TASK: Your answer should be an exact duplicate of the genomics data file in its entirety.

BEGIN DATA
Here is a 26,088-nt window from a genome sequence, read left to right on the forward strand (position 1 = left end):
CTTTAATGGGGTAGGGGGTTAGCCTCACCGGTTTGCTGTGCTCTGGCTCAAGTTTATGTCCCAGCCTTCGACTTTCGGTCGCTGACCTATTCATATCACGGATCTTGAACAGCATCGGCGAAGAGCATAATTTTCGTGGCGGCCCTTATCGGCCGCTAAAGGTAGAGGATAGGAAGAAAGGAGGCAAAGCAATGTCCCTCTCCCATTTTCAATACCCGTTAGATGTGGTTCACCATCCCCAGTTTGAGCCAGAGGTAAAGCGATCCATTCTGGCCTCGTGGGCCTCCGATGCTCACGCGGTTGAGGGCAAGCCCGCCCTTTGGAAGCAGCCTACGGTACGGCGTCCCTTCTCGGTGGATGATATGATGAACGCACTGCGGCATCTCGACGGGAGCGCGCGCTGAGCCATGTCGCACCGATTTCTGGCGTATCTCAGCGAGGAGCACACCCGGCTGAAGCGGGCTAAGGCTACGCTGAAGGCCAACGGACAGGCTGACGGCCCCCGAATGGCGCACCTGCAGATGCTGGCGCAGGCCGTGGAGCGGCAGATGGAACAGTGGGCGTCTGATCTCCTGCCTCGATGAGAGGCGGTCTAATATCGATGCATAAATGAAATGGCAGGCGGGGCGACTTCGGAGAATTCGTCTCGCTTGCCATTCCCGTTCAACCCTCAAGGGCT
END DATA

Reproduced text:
Here is a 26,088-nt window from a genome sequence, read left to right on the forward strand (position 1 = left end):
CTTTAATGGGGTAGGGGGTTAGCCTCACCGGTTTGCTGTGCTCTGGCTCAAGTTTATGTCCCAGCCTTCGACTTTCGGTCGCTGACCTATTCATATCACGGATCTTGAACAGCATCGGCGAAGAGCATAATTTTCGTGGCGGCCCTTATCGGCCGCTAAAGGTAGAGGATAGGAAGAAAGGAGGCAAAGCAATGTCCCTCTCCCATTTTCAATACCCGTTAGATGTGGTTCACCATCCCCAGTTTGAGCCAGAGGTAAAGCGATCCATTCTGGCCTCGTGGGCCTCCGATGCTCACGCGGTTGAGGGCAAGCCCGCCCTTTGGAAGCAGCCTACGGTACGGCGTCCCTTCTCGGTGGATGATATGATGAACGCACTGCGGCATCTCGACGGGAGCGCGCGCTGAGCCATGTCGCACCGATTTCTGGCGTATCTCAGCGAGGAGCACACCCGGCTGAAGCGGGCTAAGGCTACGCTGAAGGCCAACGGACAGGCTGACGGCCCCCGAATGGCGCACCTGCAGATGCTGGCGCAGGCCGTGGAGCGGCAGATGGAACAGTGGGCGTCTGATCTCCTGCCTCGATGAGAGGCGGTCTAATATCGATGCATAAATGAAATGGCAGGCGGGGCGACTTCGGAGAATTCGTCTCGCTTGCCATTCCCGTTCAACCCTCAAGGGCT